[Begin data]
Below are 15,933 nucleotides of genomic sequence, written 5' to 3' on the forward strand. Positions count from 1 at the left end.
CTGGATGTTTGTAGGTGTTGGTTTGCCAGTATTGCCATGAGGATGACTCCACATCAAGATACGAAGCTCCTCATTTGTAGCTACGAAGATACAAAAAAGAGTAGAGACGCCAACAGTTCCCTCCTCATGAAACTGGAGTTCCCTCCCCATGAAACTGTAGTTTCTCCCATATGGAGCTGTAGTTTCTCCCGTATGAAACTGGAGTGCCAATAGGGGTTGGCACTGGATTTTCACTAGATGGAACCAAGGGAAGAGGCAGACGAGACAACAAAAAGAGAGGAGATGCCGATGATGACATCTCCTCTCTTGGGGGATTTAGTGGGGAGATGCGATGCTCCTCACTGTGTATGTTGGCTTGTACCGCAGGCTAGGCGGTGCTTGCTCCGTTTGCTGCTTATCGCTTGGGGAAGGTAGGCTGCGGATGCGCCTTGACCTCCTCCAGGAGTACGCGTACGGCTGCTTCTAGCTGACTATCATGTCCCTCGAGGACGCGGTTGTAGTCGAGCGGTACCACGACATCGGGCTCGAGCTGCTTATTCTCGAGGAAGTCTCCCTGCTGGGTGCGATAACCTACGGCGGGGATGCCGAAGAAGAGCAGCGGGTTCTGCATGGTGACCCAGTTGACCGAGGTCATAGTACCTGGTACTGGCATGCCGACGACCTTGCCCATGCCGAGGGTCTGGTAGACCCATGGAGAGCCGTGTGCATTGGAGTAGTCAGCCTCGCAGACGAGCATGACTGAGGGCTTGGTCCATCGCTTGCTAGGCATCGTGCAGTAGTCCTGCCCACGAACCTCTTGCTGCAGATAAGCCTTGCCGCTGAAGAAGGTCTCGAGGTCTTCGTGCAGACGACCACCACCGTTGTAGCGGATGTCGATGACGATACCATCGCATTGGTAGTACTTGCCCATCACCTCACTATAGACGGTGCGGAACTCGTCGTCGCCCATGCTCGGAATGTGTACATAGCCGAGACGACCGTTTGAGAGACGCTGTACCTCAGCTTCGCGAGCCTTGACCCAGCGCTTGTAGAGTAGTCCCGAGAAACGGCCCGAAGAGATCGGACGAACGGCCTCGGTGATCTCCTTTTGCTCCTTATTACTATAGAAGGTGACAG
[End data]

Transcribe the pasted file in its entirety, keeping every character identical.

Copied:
Below are 15,933 nucleotides of genomic sequence, written 5' to 3' on the forward strand. Positions count from 1 at the left end.
CTGGATGTTTGTAGGTGTTGGTTTGCCAGTATTGCCATGAGGATGACTCCACATCAAGATACGAAGCTCCTCATTTGTAGCTACGAAGATACAAAAAAGAGTAGAGACGCCAACAGTTCCCTCCTCATGAAACTGGAGTTCCCTCCCCATGAAACTGTAGTTTCTCCCATATGGAGCTGTAGTTTCTCCCGTATGAAACTGGAGTGCCAATAGGGGTTGGCACTGGATTTTCACTAGATGGAACCAAGGGAAGAGGCAGACGAGACAACAAAAAGAGAGGAGATGCCGATGATGACATCTCCTCTCTTGGGGGATTTAGTGGGGAGATGCGATGCTCCTCACTGTGTATGTTGGCTTGTACCGCAGGCTAGGCGGTGCTTGCTCCGTTTGCTGCTTATCGCTTGGGGAAGGTAGGCTGCGGATGCGCCTTGACCTCCTCCAGGAGTACGCGTACGGCTGCTTCTAGCTGACTATCATGTCCCTCGAGGACGCGGTTGTAGTCGAGCGGTACCACGACATCGGGCTCGAGCTGCTTATTCTCGAGGAAGTCTCCCTGCTGGGTGCGATAACCTACGGCGGGGATGCCGAAGAAGAGCAGCGGGTTCTGCATGGTGACCCAGTTGACCGAGGTCATAGTACCTGGTACTGGCATGCCGACGACCTTGCCCATGCCGAGGGTCTGGTAGACCCATGGAGAGCCGTGTGCATTGGAGTAGTCAGCCTCGCAGACGAGCATGACTGAGGGCTTGGTCCATCGCTTGCTAGGCATCGTGCAGTAGTCCTGCCCACGAACCTCTTGCTGCAGATAAGCCTTGCCGCTGAAGAAGGTCTCGAGGTCTTCGTGCAGACGACCACCACCGTTGTAGCGGATGTCGATGACGATACCATCGCATTGGTAGTACTTGCCCATCACCTCACTATAGACGGTGCGGAACTCGTCGTCGCCCATGCTCGGAATGTGTACATAGCCGAGACGACCGTTTGAGAGACGCTGTACCTCAGCTTCGCGAGCCTTGACCCAGCGCTTGTAGAGTAGTCCCGAGAAACGGCCCGAAGAGATCGGACGAACGGCCTCGGTGATCTCCTTTTGCTCCTTATTACTATAGAAGGTGACAG